Yeah, the goal in that one was a bit vague. If I’d had more time I would have liked to add a few more large objects to help orient yourself.

Hmm, I’d initially done that intentionally but honestly I can see how that would be more annoying than anything else. I’ve disabled changing course during transit, new version should be good now!


mouse_x and mouse_y are the mouse’s position relative to the room, so if you make use of views and cameras it may start to conflict (although if it works for you, that’s all that matters).

The device mouse functions are probably the solution that should work in pretty much all cases, since they’re designed to take the GUI layer into account - I’ll play around with that next chance I get; as long as nothing bad happens I might make that the default.

If absolutely necessary I could make the mouse position value a macro that the user could change depending on their needs, although I doubt it would come down to that.

Oh dear, thanks for reminding me. This should do it.

I also saw you left a few comments on Emu; I’ll try to work on that some time this week, there are a few other changes I need to make over there as well.

Well, it looks like I’ve got my work cut out for me, lol.

I’ll try to get to the more important issues first (getting the elements to react to touch events rather than the mouse, making lists scroll by clicking and dragging, etc) and then I’ll dive into some of the more specific issues. I’ll try not to keep you waiting too much longer, although there’s some work I want to get done in the next week or so, so I might not get around to it for a few days.

Regarding text elements (and other such elements) that need to continuously update, I usually override their Render methods in a way that fetches the updated values before drawing, like:

element.inherited_render = element.Render;
element.Render = method(element, function(args...) {
    self.text = "Updated text value";

although that may not be the most element solution if you need to do it in a lot of places - so I might at some point add some extra code to account for that sort of thing.

Okay, wow, that’s in-depth. Glad you seem to like it!

I don’t have the mobile exports so I can’t test it (currently), are there any other changes that need to be made for it to work smoothly besides the window mouse functions and the on-screen keyboard? It may be worth me making a configuration specifically for mobile. Performance-wise it might also help to optionally use the built-in GameMaker text renderer instead of Scribble - Scribble is great on desktop, but the text shader is a bit beefy so it may not be worth it on mobile devices, or laptops with integrated GPUs - as you seem to be seeing.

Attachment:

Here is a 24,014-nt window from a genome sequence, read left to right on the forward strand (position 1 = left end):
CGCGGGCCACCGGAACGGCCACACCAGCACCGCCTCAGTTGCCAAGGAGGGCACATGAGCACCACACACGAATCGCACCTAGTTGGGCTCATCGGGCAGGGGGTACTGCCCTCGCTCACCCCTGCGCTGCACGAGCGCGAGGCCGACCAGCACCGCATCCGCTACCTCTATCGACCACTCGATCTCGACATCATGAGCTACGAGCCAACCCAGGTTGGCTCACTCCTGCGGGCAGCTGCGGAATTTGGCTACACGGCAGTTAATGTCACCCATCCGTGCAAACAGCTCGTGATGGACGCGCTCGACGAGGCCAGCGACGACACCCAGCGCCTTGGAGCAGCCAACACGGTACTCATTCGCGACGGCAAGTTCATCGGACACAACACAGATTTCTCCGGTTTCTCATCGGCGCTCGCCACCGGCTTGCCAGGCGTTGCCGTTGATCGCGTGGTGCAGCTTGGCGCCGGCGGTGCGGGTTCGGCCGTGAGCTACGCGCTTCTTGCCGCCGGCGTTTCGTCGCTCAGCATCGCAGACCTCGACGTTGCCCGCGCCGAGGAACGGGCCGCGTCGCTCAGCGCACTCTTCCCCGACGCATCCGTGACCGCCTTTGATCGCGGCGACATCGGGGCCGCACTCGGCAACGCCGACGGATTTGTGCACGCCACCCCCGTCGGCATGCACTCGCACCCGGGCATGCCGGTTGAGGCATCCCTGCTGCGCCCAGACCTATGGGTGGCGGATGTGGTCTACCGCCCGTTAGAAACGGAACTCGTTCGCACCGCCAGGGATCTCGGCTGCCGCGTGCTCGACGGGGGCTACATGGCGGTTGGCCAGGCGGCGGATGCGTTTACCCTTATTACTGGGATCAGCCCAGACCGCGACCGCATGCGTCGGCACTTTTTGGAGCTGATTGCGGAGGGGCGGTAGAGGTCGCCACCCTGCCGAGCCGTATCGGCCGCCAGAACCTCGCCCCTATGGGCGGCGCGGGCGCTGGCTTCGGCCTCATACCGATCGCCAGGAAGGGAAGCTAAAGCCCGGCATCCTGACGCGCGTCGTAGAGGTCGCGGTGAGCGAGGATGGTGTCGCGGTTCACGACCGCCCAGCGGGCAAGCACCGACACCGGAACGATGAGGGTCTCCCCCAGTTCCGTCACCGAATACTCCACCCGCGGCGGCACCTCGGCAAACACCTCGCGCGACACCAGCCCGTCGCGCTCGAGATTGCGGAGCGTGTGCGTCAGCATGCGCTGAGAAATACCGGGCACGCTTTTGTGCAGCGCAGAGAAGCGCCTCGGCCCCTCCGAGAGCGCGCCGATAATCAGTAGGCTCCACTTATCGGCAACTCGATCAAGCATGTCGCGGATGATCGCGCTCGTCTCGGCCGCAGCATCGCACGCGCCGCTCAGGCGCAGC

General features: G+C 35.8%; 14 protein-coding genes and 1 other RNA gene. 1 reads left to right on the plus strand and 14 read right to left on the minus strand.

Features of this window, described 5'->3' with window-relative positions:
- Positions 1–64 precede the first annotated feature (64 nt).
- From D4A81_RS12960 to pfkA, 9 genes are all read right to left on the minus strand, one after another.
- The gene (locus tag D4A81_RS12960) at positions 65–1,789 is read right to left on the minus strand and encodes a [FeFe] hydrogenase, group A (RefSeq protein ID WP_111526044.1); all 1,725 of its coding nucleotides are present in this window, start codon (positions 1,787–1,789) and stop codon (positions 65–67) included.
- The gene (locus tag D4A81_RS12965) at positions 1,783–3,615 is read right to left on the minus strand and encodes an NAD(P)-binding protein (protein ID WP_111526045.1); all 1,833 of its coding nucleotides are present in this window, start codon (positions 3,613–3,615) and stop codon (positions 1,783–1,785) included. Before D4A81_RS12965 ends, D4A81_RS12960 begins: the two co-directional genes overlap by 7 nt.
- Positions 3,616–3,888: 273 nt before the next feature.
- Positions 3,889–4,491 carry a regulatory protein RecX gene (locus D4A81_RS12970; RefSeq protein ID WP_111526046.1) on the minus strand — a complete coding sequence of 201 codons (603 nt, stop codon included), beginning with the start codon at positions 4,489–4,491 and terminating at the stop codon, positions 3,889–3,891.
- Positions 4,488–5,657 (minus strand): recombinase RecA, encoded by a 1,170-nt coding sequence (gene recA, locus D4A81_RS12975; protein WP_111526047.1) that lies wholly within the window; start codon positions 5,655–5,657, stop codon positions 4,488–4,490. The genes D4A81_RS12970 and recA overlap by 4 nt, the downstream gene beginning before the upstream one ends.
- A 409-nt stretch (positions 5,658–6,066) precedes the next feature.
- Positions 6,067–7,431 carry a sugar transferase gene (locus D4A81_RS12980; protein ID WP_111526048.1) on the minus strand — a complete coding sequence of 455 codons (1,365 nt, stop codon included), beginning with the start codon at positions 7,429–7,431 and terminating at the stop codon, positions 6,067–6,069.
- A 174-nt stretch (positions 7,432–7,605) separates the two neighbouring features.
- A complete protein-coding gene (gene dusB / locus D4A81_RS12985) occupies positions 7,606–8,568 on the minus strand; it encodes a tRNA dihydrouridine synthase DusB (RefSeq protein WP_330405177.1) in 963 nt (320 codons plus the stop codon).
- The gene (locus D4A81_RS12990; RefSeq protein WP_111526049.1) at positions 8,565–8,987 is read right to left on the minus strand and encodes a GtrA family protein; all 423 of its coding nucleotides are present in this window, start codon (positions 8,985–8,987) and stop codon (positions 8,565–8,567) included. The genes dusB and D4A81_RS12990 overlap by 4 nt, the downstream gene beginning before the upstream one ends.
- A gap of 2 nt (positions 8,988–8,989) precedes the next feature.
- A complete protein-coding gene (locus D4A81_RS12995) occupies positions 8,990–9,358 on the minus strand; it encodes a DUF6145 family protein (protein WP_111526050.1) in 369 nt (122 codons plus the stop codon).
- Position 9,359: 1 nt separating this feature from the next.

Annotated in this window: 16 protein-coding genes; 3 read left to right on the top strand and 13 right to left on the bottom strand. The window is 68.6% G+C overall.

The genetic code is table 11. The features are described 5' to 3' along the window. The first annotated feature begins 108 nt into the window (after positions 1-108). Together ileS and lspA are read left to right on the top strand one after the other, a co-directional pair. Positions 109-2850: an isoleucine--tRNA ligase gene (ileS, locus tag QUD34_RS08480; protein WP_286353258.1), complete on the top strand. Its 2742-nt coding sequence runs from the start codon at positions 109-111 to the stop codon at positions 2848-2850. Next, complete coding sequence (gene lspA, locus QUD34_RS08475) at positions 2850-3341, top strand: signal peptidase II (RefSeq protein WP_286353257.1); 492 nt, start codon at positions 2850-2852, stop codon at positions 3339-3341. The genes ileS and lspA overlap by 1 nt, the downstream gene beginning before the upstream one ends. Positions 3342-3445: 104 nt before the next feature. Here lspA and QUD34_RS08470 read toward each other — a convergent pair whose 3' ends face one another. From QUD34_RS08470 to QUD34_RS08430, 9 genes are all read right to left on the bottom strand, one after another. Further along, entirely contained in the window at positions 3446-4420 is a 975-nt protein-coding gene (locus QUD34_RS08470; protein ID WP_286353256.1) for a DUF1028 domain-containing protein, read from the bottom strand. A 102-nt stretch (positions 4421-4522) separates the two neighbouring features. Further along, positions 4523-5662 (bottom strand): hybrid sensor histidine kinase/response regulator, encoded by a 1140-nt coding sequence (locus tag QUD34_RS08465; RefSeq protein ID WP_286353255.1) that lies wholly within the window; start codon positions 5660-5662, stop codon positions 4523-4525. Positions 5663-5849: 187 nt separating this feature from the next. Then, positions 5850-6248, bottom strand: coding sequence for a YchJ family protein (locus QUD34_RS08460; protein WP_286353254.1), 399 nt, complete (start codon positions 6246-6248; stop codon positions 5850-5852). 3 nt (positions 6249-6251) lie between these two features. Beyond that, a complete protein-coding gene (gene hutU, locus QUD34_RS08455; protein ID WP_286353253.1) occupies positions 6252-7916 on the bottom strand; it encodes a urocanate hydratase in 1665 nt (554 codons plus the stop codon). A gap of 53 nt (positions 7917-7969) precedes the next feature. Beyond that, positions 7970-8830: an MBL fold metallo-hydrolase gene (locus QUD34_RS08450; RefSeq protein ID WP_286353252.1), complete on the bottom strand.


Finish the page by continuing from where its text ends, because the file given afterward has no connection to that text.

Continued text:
Drop-down elements might be a good idea (I assume you mean something like these), I might add one next time I get around to implementing new features. Functionally they’d be pretty similar to single-selection lists, except that they’d be collapsible when not active. (The original UI code I wrote that this is based on actually had something like that, but I didn’t think it worked very well so I didn’t include it in here - probably worth redoing at some point.)

I’ve also been (slowly) trying to remove the amount of hard-coding, but as I see you’ve noticed there’s still quite a lot of it left. Adding anchor points and other support for scaling is also something I’ve thought about - I haven’t needed it myself so it’s kind of taken a back seat, but a few people have expressed interest in that sort of thing so I should probably work something out one of these days.

There’s a compatibility script for the old GameMaker models, depending on how far you want to go with that (.d3d is a pretty obscure format).

Good fun! Not sure if you’re still maintaining this or not, but somewhere along the line GMS2 changed the way depth works, causing the skybox to get drawn over half of the screen. (It looks like someone else had a similar problem, but I don’t know if it was caused by the same issue or not).

Anyway, when you draw the skybox, you now need to force the depth buffer off (gpu_set_zwriteenable, as well as gpu_set_ztestenable if you really want) to prevent the background from persisting in 3D space after it’s been drawn. Not sure when GameMaker changed this, since it works just fine in GMS1. ¯_(ツ)_/¯

Also, I’m impressed that you managed to model everything in the game using exclusively paths. I would have just gone straight to 3D object files, lol.

Buckle up, everyone. (Get it? ‘cause it’s a driving game?)

The glowing singularity thingy that shows up at crossroads is a bit confusing, since for the most part you’re supposed to move towards the glowing things, while the singularity thingy hurts you.

Otherwise, good job!

Generally speaking, it’s the direction opposite the vector of gravity.

Okay, I didn’t realize that the design changed - but now that I look closer at my Xbone controller I see that’s what they are now. Good to know, thank you!